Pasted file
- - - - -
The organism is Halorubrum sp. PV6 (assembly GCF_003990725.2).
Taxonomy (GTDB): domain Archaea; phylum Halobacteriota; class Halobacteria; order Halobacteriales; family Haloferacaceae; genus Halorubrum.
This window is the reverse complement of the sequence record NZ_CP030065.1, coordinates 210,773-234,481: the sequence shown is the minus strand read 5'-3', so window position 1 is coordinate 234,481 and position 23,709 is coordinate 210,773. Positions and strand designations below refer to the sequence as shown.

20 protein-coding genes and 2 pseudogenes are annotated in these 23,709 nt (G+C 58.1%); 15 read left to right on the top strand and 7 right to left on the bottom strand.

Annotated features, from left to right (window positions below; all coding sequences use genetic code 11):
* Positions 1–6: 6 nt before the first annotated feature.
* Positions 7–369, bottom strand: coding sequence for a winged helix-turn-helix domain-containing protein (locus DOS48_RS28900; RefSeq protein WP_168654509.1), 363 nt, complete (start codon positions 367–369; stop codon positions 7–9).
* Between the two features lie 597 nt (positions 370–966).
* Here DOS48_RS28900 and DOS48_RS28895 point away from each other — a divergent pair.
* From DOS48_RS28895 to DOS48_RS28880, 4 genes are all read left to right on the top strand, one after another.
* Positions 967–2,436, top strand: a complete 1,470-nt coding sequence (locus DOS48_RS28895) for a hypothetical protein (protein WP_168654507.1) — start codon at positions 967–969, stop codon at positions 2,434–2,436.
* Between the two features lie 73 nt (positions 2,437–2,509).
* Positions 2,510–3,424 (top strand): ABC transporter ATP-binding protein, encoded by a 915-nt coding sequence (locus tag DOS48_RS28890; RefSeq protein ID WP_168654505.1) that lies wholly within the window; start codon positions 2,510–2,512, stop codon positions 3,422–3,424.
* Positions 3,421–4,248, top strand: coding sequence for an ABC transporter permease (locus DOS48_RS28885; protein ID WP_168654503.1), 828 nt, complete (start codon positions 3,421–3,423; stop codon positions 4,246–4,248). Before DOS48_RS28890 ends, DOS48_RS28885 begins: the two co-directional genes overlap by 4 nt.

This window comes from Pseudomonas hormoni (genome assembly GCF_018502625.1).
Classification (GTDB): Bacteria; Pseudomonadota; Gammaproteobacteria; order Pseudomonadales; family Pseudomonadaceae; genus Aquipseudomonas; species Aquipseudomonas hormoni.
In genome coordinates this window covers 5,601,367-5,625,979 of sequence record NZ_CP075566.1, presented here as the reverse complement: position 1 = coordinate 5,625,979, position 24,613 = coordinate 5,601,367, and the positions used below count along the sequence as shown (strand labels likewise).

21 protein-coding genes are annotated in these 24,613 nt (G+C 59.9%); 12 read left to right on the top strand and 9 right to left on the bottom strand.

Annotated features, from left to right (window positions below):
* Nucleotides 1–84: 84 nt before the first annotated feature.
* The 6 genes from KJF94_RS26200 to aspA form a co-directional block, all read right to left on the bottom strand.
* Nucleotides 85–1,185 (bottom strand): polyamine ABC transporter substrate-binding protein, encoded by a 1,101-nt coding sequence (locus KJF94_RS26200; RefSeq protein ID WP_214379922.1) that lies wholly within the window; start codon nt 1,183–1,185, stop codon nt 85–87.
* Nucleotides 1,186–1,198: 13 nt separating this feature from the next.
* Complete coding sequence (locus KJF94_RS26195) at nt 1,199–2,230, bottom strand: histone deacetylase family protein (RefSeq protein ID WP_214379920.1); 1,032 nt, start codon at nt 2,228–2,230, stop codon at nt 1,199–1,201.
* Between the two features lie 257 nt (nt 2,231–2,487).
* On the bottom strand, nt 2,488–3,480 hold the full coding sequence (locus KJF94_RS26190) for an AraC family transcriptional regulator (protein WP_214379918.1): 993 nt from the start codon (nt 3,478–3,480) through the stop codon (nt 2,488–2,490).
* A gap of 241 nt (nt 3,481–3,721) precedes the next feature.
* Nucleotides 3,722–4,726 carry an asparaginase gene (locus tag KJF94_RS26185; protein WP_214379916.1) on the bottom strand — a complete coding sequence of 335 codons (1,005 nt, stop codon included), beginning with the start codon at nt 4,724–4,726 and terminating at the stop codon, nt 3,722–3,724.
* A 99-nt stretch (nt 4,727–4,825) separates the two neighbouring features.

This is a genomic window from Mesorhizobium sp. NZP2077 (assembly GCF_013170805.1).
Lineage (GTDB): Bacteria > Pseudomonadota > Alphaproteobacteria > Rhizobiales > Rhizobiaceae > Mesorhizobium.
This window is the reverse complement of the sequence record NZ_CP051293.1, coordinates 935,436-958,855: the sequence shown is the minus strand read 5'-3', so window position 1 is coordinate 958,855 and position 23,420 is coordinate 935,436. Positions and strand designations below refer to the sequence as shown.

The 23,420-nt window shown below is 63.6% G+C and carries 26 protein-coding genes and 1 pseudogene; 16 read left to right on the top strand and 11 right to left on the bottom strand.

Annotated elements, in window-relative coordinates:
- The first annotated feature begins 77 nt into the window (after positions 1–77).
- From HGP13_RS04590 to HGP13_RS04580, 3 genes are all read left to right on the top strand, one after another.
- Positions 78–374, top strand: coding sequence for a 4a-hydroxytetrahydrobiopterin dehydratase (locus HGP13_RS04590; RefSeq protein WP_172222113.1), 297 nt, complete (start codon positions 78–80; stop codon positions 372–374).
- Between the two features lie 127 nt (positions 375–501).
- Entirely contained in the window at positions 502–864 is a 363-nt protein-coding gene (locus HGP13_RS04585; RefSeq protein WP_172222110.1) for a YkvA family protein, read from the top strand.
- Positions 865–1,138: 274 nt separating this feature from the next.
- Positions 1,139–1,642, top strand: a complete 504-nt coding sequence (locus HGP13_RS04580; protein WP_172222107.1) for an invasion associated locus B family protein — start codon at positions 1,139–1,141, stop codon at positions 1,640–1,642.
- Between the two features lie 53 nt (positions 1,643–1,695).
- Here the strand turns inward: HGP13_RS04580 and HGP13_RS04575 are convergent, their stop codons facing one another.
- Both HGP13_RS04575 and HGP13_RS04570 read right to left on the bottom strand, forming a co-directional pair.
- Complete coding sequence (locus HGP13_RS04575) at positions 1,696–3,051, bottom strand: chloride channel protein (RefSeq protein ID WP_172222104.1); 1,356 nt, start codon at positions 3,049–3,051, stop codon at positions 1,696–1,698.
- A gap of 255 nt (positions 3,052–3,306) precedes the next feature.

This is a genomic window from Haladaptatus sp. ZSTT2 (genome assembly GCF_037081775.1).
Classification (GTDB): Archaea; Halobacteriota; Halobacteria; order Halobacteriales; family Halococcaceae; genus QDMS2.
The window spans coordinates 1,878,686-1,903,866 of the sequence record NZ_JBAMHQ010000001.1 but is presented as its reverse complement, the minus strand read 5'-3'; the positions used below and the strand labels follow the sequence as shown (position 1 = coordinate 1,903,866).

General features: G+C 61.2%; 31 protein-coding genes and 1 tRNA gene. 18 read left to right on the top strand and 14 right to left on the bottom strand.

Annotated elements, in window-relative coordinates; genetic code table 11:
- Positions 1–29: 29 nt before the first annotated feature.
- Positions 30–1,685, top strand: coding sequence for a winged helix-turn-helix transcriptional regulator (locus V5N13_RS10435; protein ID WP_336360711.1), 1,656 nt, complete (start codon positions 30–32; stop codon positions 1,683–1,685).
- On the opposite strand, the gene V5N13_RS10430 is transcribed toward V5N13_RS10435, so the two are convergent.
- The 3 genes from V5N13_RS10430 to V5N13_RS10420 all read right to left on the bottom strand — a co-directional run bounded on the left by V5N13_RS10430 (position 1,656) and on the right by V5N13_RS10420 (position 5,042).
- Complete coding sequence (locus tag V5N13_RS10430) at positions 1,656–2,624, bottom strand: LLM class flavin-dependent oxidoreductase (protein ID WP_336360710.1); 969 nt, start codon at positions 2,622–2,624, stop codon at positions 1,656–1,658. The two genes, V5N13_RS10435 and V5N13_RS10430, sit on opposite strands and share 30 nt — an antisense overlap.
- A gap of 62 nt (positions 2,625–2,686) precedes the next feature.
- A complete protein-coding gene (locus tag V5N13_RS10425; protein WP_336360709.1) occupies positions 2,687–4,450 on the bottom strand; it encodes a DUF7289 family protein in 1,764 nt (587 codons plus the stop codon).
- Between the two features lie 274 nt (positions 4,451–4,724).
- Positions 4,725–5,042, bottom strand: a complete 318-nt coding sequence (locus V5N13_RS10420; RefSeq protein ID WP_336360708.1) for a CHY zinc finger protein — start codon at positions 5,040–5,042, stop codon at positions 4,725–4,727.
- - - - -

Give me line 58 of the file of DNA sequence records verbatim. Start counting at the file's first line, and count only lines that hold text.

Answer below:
- A complete protein-coding gene (locus tag V5N13_RS10425; protein WP_336360709.1) occupies positions 2,687–4,450 on the bottom strand; it encodes a DUF7289 family protein in 1,764 nt (587 codons plus the stop codon).